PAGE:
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The Coming Storm for Commercial Real Estate

Benjamin Freas
Jul 06, 2016

Intelligent Building

To many, the world appears on the brink of financial distress. Of course, to some, the world always appears on the brink of financial distress. But recent events—including Brexit, emerging market malaise, and a slowdown in China—have rattled some investors. According to Pimco, one of the world’s largest bond-holders, another challenge is on the horizon.

In a report titled U.S. Real Estate: A Storm Is Brewing, Pimco highlights the confluence of factors that may lower commercial real estate prices by as much as 5% over the next 12 months. Part of the challenge is the current valuation of commercial real estate. Rather than being driven by fundamentals, it has been driven by capital flows as investors bought commercial real estate as an asset. Since the fourth quarter of 2009, office rents have risen by about 15%, yet overall office prices have doubled—those capital inflows are growing unstable and may even reverse. Acquisitions by real estate investment trusts (REITs) have already dropped, and many REITs may shift from net buyers to net sellers.

Moreover, post-financial crisis regulation (such as Dodd-Frank) makes it more expensive for banks to hold commercial mortgage-backed securities (CMBSs). Banks have traditionally served as market makers for CMBSs, and a reduction in their holdings can cause problems with liquidity in the market, translating to higher borrowing costs for landlords. Moreover, more than $200 billion of CMBS loans will mature over the next 3 years, which will likely prompt more selling. Altogether, valuations for commercial real estate in the United States are under threat.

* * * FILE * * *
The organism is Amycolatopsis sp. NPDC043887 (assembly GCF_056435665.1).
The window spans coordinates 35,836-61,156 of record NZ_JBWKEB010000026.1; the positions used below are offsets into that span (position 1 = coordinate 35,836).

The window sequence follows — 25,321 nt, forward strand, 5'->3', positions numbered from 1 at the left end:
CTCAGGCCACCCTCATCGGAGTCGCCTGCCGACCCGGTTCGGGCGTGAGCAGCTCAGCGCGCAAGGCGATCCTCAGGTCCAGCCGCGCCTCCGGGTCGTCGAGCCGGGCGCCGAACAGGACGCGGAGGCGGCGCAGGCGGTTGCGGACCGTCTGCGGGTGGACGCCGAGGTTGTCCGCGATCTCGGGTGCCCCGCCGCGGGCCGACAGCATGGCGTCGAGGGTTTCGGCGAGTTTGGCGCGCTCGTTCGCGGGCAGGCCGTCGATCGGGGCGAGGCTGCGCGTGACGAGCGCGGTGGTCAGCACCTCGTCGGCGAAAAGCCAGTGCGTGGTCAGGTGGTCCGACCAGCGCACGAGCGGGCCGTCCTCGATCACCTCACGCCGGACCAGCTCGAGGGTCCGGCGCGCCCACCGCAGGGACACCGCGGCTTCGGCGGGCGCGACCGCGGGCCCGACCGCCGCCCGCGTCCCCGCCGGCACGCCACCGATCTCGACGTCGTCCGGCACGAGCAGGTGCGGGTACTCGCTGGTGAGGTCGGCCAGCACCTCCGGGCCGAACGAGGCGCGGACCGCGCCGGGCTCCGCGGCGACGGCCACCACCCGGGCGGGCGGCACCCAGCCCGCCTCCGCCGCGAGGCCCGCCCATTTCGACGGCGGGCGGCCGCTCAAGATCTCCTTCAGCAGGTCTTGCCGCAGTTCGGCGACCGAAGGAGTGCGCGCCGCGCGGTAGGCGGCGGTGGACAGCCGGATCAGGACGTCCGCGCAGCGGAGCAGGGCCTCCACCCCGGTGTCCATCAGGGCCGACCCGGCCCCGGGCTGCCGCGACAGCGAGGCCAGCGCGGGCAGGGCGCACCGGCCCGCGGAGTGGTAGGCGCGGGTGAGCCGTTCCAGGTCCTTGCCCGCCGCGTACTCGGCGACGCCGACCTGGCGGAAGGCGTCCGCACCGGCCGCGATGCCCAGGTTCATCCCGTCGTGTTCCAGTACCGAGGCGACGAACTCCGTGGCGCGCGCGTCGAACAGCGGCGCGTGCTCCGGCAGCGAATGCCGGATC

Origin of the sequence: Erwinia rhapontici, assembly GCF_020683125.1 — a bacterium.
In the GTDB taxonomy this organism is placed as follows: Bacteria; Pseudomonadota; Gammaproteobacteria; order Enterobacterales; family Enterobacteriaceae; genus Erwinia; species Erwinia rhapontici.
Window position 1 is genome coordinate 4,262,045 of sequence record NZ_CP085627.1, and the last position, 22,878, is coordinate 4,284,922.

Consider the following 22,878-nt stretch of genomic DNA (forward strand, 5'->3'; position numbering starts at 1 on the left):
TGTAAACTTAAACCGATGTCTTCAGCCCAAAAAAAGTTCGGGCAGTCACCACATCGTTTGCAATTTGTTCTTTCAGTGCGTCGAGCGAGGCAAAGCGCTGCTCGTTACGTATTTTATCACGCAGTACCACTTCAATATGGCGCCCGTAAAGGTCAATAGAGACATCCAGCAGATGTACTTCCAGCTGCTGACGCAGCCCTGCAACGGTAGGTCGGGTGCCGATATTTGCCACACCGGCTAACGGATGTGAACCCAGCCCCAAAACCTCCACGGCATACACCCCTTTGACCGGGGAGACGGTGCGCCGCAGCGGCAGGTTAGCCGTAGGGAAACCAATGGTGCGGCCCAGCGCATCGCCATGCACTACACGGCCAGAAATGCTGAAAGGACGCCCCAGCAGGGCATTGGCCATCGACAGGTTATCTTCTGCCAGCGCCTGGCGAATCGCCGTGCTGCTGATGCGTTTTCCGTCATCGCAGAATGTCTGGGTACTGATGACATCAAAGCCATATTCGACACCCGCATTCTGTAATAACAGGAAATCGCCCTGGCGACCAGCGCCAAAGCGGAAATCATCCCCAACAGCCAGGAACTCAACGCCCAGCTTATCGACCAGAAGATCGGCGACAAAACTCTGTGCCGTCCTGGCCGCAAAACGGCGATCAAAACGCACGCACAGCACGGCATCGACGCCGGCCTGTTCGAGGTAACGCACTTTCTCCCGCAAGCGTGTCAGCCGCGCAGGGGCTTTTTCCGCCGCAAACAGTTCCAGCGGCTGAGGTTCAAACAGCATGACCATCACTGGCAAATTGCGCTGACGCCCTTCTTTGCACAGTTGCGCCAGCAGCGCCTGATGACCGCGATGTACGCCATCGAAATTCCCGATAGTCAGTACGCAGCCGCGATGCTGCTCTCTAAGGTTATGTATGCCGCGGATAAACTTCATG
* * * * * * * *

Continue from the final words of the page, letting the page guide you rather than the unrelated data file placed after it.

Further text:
A Very Efficient Storm

So, what can owners of commercial real estate do in the face of falling valuations? Improving the energy performance of their buildings is a good start. A report by the Energy Efficient Buildings Hub found that buildings with LEED (Leadership in Energy and Environmental Design) or ENERGY STAR labels commanded premiums of 6% for rents and 15% for prices. Beyond better valuations, better energy efficiency also results in better net operating income. Energy savings lower utility builds, reducing operating expenses.

Performing energy efficiency retrofits can be an effective hedge against the risk of falling valuations. In its recent Energy Efficiency Retrofits for Commercial and Public Buildings report, Guidehouse Insights highlights the market for the technologies enabling better efficiency in existing buildings. Despite the benefits, though, energy efficiency has stubbornly ranked as one of the lowest motivations for performing retrofits overall. Building owners have prioritized maintaining operations and minimizing labor costs. However, the coming commercial real estate storm may bring winds of change to energy efficient retrofits.